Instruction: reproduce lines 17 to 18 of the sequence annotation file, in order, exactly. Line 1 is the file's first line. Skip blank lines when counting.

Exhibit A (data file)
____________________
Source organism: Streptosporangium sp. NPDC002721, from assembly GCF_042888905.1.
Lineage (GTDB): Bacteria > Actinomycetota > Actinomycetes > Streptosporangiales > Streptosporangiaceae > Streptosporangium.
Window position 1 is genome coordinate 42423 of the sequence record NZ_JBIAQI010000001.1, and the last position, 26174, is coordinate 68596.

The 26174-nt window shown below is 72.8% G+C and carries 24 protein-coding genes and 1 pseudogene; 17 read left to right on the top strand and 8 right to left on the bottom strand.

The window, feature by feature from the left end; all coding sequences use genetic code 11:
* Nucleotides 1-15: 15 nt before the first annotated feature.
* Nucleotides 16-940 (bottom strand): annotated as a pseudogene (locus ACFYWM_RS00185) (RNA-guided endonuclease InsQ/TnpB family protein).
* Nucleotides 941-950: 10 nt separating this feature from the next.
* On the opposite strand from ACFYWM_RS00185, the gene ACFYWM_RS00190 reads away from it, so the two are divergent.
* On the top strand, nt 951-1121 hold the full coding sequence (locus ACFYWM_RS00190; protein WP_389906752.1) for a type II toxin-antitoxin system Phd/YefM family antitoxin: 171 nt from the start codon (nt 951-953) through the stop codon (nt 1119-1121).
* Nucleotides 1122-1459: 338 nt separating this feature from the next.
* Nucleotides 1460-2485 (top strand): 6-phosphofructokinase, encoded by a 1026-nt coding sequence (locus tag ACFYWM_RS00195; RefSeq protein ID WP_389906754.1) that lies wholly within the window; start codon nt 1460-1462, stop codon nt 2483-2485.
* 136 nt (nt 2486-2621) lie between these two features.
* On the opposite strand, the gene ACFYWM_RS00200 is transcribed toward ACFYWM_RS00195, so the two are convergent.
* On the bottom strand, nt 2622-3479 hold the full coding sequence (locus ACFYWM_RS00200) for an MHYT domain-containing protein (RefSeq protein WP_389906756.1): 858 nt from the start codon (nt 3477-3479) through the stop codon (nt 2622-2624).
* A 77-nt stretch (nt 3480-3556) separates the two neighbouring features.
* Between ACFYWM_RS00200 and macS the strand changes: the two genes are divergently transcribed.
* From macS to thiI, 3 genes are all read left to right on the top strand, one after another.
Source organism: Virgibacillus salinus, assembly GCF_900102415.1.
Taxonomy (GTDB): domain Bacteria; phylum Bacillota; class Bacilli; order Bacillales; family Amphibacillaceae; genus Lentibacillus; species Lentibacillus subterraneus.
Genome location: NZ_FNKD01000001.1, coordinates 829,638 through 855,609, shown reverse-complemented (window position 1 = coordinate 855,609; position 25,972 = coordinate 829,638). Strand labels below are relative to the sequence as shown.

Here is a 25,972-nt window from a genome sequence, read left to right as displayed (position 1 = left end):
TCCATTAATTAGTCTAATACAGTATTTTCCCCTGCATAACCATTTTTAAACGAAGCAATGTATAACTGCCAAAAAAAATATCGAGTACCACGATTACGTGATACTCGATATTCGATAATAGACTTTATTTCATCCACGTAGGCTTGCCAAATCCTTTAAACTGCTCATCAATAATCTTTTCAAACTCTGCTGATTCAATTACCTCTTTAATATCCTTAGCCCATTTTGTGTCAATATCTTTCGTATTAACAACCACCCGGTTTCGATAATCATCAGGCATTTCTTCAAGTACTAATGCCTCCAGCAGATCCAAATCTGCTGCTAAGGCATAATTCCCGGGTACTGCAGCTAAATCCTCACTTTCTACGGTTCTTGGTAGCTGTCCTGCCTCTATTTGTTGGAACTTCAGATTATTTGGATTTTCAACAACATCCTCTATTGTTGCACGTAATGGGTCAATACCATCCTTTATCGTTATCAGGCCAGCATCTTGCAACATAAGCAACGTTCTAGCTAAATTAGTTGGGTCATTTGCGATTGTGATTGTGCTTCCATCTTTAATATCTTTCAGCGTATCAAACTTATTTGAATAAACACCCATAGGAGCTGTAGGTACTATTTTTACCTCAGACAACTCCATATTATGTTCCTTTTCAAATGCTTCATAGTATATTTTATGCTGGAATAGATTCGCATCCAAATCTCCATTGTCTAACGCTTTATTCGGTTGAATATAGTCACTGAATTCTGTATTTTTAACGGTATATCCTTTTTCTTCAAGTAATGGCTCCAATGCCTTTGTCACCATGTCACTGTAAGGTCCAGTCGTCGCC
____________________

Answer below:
* Between ACFYWM_RS00200 and macS the strand changes: the two genes are divergently transcribed.
* From macS to thiI, 3 genes are all read left to right on the top strand, one after another.